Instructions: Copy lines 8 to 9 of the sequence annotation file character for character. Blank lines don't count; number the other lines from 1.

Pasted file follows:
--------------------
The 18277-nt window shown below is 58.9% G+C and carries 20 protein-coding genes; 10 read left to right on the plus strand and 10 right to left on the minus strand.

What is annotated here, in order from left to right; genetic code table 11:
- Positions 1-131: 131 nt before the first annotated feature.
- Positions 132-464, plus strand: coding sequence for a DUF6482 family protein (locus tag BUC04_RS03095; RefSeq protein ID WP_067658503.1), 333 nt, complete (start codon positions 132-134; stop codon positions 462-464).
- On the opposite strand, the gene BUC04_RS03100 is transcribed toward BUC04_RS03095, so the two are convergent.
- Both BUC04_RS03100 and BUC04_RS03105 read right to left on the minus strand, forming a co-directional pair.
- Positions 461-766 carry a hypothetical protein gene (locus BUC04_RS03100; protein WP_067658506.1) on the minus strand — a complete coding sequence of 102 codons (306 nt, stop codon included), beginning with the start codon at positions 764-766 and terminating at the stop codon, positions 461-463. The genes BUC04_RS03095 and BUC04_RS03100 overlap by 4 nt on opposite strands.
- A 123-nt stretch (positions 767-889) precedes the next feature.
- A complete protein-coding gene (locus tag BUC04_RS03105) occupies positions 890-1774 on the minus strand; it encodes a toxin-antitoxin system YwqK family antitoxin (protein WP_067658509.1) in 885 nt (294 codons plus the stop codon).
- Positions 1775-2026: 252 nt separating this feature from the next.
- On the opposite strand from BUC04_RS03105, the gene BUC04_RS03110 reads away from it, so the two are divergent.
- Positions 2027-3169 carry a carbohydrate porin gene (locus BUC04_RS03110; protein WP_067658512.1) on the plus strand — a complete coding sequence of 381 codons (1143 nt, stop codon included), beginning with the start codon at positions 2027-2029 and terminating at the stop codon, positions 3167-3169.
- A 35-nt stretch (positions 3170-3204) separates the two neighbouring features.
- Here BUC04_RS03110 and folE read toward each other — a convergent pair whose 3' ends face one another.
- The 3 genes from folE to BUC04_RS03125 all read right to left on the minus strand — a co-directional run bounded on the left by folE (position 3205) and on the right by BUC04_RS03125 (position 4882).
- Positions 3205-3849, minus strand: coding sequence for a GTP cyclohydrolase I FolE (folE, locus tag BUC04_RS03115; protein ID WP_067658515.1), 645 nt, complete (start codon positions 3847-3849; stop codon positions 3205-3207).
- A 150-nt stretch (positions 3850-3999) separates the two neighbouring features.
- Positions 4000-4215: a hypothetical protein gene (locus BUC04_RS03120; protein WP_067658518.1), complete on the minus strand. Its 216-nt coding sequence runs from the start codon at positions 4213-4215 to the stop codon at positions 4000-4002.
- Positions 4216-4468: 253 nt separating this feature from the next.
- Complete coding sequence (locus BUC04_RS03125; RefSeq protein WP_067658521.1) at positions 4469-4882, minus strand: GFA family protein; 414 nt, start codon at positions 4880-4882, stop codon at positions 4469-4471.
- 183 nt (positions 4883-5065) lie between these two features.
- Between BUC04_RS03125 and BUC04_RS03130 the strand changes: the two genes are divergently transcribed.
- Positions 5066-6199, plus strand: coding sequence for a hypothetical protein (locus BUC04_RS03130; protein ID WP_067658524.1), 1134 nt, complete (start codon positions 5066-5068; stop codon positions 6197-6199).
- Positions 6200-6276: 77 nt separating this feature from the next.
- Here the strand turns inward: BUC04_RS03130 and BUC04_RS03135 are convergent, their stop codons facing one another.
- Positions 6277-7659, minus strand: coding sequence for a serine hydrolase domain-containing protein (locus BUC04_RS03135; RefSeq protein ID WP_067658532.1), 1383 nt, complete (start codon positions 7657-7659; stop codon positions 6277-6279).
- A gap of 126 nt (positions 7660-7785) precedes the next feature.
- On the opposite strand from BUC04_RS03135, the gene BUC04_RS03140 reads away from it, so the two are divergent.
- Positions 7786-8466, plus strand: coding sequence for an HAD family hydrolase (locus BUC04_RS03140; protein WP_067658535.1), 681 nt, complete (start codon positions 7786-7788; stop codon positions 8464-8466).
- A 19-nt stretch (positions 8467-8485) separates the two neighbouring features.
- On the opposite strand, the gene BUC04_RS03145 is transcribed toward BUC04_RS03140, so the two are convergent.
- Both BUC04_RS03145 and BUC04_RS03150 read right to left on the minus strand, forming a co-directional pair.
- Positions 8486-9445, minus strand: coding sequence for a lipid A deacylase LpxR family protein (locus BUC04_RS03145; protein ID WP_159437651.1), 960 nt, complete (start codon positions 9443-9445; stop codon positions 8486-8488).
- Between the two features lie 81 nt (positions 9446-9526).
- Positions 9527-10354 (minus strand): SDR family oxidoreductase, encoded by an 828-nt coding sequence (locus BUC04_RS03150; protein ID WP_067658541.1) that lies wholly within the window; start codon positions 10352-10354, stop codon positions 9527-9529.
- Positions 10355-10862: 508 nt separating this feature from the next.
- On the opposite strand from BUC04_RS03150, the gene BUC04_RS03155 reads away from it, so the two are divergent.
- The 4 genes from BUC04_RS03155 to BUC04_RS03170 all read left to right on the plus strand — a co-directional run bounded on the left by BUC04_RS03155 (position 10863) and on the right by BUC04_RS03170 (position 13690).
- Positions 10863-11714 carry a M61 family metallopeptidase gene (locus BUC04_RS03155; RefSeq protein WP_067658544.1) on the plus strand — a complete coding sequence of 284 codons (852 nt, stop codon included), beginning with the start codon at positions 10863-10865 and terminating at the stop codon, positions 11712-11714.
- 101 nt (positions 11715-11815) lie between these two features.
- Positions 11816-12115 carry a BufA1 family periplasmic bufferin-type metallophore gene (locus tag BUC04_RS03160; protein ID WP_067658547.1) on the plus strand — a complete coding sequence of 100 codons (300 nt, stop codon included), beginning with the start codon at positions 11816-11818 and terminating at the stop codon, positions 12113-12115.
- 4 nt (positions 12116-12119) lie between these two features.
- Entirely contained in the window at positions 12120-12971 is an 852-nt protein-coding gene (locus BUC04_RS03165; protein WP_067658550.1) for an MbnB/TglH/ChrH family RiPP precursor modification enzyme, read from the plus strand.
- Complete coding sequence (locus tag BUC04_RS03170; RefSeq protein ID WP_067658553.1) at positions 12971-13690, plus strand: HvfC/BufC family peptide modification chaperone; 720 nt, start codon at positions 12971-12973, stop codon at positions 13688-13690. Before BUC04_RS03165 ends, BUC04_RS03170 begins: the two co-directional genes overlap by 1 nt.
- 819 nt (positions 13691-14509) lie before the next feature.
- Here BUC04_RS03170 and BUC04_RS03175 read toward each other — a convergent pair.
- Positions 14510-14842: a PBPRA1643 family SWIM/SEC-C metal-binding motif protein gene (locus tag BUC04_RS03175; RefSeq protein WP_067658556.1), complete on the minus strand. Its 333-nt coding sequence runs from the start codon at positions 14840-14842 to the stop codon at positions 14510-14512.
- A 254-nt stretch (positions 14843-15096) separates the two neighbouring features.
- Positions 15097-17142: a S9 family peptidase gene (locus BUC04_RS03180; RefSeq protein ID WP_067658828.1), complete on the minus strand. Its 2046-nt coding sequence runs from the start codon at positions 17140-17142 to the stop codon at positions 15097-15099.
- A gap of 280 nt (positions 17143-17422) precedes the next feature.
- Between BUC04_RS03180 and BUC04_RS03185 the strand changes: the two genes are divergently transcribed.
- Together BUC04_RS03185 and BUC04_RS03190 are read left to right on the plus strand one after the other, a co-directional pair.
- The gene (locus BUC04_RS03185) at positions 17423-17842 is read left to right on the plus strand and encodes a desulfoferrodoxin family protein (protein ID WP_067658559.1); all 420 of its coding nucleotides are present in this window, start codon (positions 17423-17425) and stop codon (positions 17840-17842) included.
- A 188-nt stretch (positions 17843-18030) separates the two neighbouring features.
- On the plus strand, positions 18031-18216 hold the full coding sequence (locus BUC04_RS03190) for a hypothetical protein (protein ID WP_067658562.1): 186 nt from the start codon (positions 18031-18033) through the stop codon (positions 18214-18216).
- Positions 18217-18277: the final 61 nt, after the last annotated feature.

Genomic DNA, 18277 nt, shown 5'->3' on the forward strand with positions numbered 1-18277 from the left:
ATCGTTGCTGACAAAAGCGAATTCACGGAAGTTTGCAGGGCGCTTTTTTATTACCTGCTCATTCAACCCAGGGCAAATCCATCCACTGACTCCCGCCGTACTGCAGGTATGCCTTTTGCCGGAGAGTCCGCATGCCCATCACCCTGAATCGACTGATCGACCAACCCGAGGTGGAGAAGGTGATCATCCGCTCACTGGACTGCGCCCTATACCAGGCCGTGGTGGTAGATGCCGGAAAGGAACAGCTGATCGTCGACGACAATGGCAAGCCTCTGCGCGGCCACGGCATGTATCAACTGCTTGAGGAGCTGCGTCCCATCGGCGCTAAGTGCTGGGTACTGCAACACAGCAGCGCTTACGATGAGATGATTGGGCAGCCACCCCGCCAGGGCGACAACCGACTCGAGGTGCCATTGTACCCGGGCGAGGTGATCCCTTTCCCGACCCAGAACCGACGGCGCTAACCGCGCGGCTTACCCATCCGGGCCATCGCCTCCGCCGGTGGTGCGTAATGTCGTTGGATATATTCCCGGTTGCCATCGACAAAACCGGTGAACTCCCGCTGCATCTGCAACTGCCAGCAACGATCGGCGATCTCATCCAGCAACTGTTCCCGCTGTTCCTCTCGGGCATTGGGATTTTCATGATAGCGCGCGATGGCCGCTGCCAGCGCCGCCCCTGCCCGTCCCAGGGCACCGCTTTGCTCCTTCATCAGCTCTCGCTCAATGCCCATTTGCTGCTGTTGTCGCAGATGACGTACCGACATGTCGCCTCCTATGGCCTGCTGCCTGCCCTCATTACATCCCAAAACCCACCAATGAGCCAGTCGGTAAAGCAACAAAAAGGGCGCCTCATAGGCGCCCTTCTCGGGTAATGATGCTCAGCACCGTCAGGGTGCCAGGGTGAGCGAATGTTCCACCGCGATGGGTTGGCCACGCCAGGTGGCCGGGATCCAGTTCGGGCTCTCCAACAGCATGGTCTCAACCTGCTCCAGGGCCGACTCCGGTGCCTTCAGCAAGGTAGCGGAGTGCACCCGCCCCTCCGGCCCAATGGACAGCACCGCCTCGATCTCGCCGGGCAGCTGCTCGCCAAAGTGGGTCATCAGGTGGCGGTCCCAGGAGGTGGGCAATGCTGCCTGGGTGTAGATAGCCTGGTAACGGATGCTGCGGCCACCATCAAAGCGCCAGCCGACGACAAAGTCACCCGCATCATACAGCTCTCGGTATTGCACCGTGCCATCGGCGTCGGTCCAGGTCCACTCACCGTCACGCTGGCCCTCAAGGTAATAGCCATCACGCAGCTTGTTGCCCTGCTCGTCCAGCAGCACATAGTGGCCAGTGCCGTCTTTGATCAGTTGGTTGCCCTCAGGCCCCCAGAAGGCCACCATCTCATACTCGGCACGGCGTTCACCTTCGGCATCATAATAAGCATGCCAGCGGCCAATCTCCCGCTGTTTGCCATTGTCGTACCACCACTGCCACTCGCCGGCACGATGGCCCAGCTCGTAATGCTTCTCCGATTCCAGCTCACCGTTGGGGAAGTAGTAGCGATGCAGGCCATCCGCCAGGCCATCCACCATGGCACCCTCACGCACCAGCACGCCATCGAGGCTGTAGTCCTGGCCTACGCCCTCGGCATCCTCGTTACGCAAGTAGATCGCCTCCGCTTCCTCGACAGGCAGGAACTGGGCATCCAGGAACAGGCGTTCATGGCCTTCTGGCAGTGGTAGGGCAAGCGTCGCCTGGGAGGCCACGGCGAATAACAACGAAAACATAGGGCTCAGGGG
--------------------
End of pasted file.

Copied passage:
- A 123-nt stretch (positions 767-889) precedes the next feature.
- A complete protein-coding gene (locus tag BUC04_RS03105) occupies positions 890-1774 on the minus strand; it encodes a toxin-antitoxin system YwqK family antitoxin (protein WP_067658509.1) in 885 nt (294 codons plus the stop codon).